I have argued that the robotics and artificial intelligence (AI) industries will affect the world in just as profound a way. We could even look at the autonomous vehicle as another form of specialized robot. That is its future. Within this 50-75 year time frame, robotics will practically eliminate work / labor as we know it, both in the manufacturing and service sectors. There will still be jobs designing robotics and other automation technologies. There will still be jobs managing those technologies and their “sale” in the marketplace. But most employment will be for the purpose of recreation and artistry, what robots will not do well for at least the next 100 or more years.
In turn, these changes will provide opportunities for other industries. For example, the new in-car media market will be worth more than $5 billion a year. And AVs will serve as platforms and precursors for all sorts of other robot technologies for end-consumers.
Here is a great video on Youtube on the Future of Transporation
One of the more significant change agents and empowering technologies in this technological revolution is Lidar. Light Detection and Ranging technology has been around for at least 40 years. It started its life as a “rastering” laser used for bar code reading, using mechanical spinning mirrors to scatter the laser beam in a predictable way. The same grocery store checkout technology that emits a laser beam in multiple directions scanning boxes and bags is used to measure range and direction creating a laser form of radar, which is the microwave or radio wave equivalent. But Lidar has many advantages over radar by its intensity, ability to penetrate water droplets and ice crystals which easily reflect microwaves, and its speed and accuracy. Lidar is the ultimate solution for automated vehicle navigation surpassing by far the ability of the human eye for accuracy and dependability. From Wikipedia is the following summary of the technology:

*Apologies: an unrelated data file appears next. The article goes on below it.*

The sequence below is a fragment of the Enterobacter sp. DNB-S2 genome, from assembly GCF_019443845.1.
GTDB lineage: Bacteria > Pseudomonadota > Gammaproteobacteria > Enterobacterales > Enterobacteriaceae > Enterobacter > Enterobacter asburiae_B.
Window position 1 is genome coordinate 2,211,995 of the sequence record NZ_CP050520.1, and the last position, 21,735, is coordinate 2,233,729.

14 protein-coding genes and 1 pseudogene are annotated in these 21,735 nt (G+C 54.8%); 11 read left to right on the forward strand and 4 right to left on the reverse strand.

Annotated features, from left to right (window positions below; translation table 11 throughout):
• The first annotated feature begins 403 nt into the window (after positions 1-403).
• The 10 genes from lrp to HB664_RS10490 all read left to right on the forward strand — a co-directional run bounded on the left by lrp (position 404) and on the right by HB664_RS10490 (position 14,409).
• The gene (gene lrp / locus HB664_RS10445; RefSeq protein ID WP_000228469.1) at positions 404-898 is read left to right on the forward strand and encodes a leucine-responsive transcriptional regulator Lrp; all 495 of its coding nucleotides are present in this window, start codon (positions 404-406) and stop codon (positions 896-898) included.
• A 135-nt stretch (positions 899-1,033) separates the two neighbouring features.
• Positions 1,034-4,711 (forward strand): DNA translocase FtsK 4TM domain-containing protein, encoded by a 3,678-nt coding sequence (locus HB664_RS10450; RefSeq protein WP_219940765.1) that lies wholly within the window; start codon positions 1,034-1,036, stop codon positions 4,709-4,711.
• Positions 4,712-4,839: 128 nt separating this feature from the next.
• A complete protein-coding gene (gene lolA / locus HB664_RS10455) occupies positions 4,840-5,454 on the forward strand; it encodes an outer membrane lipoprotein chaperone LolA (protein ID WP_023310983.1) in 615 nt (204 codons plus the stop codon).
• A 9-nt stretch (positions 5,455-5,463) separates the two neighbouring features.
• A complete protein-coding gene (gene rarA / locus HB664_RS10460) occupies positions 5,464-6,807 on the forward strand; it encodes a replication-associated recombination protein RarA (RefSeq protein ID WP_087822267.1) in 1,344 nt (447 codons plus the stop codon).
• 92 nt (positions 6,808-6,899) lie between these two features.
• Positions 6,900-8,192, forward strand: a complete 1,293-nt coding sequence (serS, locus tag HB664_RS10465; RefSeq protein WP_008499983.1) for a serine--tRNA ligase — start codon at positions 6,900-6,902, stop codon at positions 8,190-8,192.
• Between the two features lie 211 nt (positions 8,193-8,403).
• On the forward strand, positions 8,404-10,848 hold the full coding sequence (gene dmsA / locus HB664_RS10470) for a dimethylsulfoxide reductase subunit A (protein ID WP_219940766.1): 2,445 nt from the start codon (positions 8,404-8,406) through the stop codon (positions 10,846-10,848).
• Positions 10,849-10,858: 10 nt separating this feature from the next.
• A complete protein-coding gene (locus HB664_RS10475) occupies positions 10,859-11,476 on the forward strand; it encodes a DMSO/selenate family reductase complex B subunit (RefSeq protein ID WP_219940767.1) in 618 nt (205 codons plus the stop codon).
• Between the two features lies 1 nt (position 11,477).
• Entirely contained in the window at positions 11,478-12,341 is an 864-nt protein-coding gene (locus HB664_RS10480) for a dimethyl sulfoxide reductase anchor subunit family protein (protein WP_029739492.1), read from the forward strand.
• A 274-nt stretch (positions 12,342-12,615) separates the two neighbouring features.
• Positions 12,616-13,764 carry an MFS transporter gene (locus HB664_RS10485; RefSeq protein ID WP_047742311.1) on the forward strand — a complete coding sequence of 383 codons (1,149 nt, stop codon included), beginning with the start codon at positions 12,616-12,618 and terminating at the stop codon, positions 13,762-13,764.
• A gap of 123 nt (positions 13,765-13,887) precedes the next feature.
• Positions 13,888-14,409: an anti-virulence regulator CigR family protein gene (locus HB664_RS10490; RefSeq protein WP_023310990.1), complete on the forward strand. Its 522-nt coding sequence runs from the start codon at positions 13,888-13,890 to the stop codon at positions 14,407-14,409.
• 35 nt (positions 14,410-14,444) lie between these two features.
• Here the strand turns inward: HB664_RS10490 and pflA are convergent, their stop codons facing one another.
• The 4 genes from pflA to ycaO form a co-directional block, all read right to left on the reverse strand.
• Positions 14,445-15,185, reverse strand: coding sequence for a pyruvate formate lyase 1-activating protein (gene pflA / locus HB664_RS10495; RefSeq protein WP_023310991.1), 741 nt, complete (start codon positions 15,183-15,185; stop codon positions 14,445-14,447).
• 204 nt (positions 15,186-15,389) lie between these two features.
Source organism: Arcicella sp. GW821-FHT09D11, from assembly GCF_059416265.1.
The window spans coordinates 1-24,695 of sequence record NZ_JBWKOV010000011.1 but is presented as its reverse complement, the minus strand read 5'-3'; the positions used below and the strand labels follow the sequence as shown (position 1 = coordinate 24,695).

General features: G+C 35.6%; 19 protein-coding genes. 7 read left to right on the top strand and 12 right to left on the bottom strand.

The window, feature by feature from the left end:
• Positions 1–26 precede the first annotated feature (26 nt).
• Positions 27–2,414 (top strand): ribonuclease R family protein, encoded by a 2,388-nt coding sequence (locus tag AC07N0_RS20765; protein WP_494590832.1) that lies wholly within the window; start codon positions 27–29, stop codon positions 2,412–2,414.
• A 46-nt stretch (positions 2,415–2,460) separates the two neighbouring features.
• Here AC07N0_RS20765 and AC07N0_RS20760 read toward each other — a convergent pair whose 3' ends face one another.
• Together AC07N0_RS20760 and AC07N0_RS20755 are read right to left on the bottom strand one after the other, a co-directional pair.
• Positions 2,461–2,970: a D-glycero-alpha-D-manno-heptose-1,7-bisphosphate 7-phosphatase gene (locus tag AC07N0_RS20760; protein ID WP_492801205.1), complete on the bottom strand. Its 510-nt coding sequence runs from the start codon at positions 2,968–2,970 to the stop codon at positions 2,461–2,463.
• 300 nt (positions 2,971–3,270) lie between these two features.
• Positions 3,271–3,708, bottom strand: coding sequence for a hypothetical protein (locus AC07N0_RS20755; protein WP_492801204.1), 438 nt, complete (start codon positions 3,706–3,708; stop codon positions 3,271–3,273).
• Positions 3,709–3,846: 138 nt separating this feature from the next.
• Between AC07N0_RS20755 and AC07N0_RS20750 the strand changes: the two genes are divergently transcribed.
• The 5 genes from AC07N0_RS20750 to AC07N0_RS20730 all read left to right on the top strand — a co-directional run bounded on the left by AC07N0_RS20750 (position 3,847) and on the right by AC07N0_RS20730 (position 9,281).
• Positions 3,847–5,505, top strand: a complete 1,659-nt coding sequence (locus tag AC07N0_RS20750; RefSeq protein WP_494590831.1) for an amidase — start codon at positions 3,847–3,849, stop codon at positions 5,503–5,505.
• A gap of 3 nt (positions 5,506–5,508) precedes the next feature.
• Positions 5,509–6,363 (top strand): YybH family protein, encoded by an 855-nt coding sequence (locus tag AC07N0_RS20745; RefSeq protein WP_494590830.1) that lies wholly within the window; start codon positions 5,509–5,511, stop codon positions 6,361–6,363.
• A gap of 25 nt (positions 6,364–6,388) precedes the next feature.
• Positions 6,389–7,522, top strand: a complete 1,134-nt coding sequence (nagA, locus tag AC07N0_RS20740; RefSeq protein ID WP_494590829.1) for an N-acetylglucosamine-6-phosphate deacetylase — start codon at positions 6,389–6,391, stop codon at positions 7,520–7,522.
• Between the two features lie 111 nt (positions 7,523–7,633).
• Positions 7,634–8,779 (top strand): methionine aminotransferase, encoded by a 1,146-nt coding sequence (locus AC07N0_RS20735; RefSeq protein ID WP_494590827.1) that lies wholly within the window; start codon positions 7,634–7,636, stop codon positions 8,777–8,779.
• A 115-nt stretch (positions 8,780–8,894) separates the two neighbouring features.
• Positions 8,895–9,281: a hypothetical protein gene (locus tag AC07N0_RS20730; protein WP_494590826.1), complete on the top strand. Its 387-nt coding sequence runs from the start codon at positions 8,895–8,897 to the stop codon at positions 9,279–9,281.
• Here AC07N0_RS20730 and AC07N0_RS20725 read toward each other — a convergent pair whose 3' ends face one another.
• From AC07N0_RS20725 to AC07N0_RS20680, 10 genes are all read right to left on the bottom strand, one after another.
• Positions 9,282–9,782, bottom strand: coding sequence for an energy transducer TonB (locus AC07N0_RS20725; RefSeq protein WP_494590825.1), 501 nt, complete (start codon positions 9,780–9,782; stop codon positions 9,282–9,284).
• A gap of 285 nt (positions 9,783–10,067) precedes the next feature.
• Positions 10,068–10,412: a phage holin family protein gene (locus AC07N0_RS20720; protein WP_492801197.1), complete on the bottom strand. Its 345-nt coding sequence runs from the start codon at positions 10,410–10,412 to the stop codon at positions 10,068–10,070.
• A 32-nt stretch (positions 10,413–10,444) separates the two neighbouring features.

In transportation systems, to ensure vehicle and passenger safety and to develop electronic systems that deliver driver assistance, understanding vehicle and surrounding environment is essential. Lidar system plays an important role in safety of transportation systems. Lots of electronic systems which add to the driver assistance and vehicle safety such as Adaptive Cruise Control (ACC), Emergency Brake Assist, Anti-lock Braking System (ABS) depends on the detection of vehicle environment to act autonomously or semi-autonomously. Lidar mapping and estimation achieve this.
A Sunnyvale California startup company, Quanergy, leads the race to find the most accurate and cost effective solution to vehicle autonomy. In a recent automotive conference called Collission 2017, Louay Eldada, CEO and Chairman of Quanergy, and inventor of the solid-state Lidar, discussed the coming technology wave and how it will change everything in society.